Irvine city officials said Sunday that they will strongly urge the Irvine Meadows Amphitheatre management to ban the Grateful Dead rock group from the facility following what one councilman described as "a near riotous condition" at the band's concert over the weekend.
Saturday night, the second of a 3-night stand by the group, about 500 fans without tickets reporteldy started throwing rocks and bottles at police and security guards and lighting bonfires when they couldn't get into the venue.
Two unidentified police officers were slightly injured, officials said, and about 40 people were arrested, most of them for drug-related offenses and assault. Officers from five other jurisdictions were called in to help Irvine police quell the outbreak, city officials said.
Police reported no problems at Sunday's show, Sgt. Steve Shrew said. Nine persons were arrested Sunday, he said, compared with the 40 on Saturday and 25 on Friday. "It's been very mellow there tonight," he said.
Last week, some Irvine councilmen, including Mayor Larry Agran, had expressed concern about this year's Grateful Dead concert because of past problems with drug use, vandalism and noise at the group's events.
An enormously popular band, the Grateful Dead has been playing since 1965 and has a loyal following of fans, many of whom journey from city to city to see the group.
Irvine Meadows Amphitheatre management officials had responded that they would deal with the problem this year by trying to disperse campers and fans without tickets.
"The pressure is really on us this year to demonstrate that we can do this properly, and I think we can," Paul Hegness, an Irvine Meadows partner, said last week.
Sunday, Hegness called the weekend incident "very disturbing. We really can't think of anything more we could have done to provide security."
He said the Amphitheatre management is "going to sit down with the city officials and do a post-mortem on this."
Agran said that despite Saturday's problems, the city has no authority to order the Amphitheatre not to book the group anymore. He said city officials would renew their efforts to persuade Irvine Meadows Amphitheatre not to reschedule the Grateful Dead.
"This is not an attempt at censorship or a condemnation of the Grateful Dead," Agran said. "It's just based on very practical reasons. So many people follow this group that it creates enormous traffic problems. A concert like this stretches our resources to the limit, and it's something we prefer to avoid."
Irvine Councilman Cameron Cosgrove, who was at the Amphitheatre to inspect security, witnessed Saturday night's melee.
"I would say it was a potential riot," Cosgrove said. "It was apparent that it was more than oxygen that people in that crowd were breathing. It was remarkably lucky to disperse that many people who were in a mood to raise hell."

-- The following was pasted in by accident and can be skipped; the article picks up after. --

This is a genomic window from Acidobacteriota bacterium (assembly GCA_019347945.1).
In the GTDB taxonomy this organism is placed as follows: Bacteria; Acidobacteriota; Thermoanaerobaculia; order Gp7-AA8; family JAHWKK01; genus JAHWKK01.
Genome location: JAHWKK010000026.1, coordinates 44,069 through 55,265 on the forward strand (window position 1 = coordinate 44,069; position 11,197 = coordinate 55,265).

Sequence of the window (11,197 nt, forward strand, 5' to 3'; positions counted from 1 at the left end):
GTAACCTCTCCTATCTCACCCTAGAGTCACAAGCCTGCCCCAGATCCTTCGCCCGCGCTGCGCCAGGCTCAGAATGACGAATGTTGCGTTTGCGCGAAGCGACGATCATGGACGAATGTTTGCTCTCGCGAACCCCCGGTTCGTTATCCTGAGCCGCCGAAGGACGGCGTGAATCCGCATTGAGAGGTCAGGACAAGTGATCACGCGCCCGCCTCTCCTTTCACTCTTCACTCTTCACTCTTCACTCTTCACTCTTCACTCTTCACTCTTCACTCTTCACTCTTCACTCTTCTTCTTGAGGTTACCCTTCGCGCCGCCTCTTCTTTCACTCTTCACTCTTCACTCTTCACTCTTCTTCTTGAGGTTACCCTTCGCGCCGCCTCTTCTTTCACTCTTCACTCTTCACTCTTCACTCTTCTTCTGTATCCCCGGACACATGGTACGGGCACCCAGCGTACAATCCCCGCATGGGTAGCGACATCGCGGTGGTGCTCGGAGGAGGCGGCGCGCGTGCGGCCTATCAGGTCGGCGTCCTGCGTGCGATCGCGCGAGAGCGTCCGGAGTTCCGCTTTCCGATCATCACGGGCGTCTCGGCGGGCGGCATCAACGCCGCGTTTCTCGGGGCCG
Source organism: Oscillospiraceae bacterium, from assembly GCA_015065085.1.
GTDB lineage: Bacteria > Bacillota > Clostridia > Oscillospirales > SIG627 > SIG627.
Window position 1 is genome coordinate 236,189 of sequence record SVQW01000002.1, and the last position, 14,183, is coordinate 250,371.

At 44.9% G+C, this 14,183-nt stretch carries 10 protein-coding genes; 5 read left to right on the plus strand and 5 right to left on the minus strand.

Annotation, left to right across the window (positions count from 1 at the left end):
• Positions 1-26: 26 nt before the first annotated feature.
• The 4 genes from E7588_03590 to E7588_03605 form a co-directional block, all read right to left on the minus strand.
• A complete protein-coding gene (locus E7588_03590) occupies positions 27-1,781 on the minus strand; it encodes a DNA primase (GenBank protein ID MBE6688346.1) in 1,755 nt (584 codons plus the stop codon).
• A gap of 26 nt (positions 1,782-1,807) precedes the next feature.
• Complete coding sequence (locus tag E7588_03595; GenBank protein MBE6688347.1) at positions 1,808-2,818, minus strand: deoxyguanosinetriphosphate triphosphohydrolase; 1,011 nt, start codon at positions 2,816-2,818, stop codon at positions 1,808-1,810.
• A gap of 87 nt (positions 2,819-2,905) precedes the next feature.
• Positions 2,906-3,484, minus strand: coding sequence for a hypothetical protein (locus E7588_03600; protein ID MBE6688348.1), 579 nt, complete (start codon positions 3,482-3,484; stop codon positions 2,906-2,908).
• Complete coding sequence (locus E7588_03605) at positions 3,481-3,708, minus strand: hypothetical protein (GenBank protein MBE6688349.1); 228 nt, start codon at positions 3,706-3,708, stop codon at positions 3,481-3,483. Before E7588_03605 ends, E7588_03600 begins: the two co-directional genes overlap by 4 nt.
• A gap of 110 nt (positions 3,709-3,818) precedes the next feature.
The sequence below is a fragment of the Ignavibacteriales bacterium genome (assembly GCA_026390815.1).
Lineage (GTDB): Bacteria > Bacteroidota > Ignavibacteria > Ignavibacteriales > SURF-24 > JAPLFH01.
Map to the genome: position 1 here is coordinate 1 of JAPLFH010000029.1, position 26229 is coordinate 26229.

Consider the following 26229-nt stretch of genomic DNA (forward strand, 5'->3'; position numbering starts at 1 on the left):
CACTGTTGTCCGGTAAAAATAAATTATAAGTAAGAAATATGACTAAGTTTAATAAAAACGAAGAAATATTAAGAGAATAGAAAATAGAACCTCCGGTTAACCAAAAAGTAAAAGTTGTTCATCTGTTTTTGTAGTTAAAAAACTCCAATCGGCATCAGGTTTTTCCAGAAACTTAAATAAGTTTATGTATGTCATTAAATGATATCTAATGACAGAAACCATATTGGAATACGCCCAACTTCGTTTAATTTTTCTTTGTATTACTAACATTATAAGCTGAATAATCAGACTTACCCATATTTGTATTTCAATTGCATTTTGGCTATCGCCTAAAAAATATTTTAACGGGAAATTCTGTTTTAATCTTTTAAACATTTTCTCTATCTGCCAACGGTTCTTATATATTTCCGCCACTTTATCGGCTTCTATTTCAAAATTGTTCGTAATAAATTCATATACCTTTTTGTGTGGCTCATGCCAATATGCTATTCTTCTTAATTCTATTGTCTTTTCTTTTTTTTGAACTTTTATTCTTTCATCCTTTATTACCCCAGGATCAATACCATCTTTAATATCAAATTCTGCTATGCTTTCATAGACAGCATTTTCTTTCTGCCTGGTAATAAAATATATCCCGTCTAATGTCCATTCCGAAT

He said that about 9:30 p.m. he saw a mob of about 500 non-ticket-holders near the Amphitheatre's entrance at Irvine Center Drive begin moving toward security officers and throwing rocks and bottles.
"Our police did not have the immediate manpower to disperse that crowd," Cosgrove said. He said Irvine police called for and received assistance from the California Highway Patrol, the Orange County Sheriff's Department and the Police departments of Newport Beach, Santa Ana and Costa Mesa.
"I was inside working with (an) undercover narcotics officer when the call (about the angry crowd outside the Amphitheatre) came over the police radio," said Cosgrove. "There were about 500 out there by Irvine Center Drive, and they had already destroyed an ATV (all-terrain vehicle) out there.
"A police helicopter overhead broadcast messages for them to please disperse. A police car loudspeaker out there also urged them to disperse, but this just seemed to spur them on. They had bonfires going. They were trying to get around to the back of the theater."
Cosgrove said that with the arrival of police reinforcements, enough officers were available to move the crowd "down Irvine Center Drive towards Lake Forest, where many of them had parked."
Cosgrove said that only about a dozen remained "who were still agitating the crowd" after the mass dispersal. "They were still throwing rocks and one officer was hit," he said. "About eight to 10 of those (throwing rocks and refusing to disperse) were arrested for assault."
Irvine Police Sgt. Steven Olson said Sunday, "I think a couple of our officers were hit (Saturday night), but it caused no major injuries." Olson estimated that about 40 persons were arrested Saturday night, but he said most of those were arrested on drug charges inside the Amphitheatre.
Laguna Hills Complaints
Olson said that police received few complaints about Sunday's concert from Irvine residents, but that several came from residents of nearby Laguna Hills. The Amphitheatre, which is off Irvine Center Drive near the San Diego Freeway, is located near residential areas of Laguna Hills.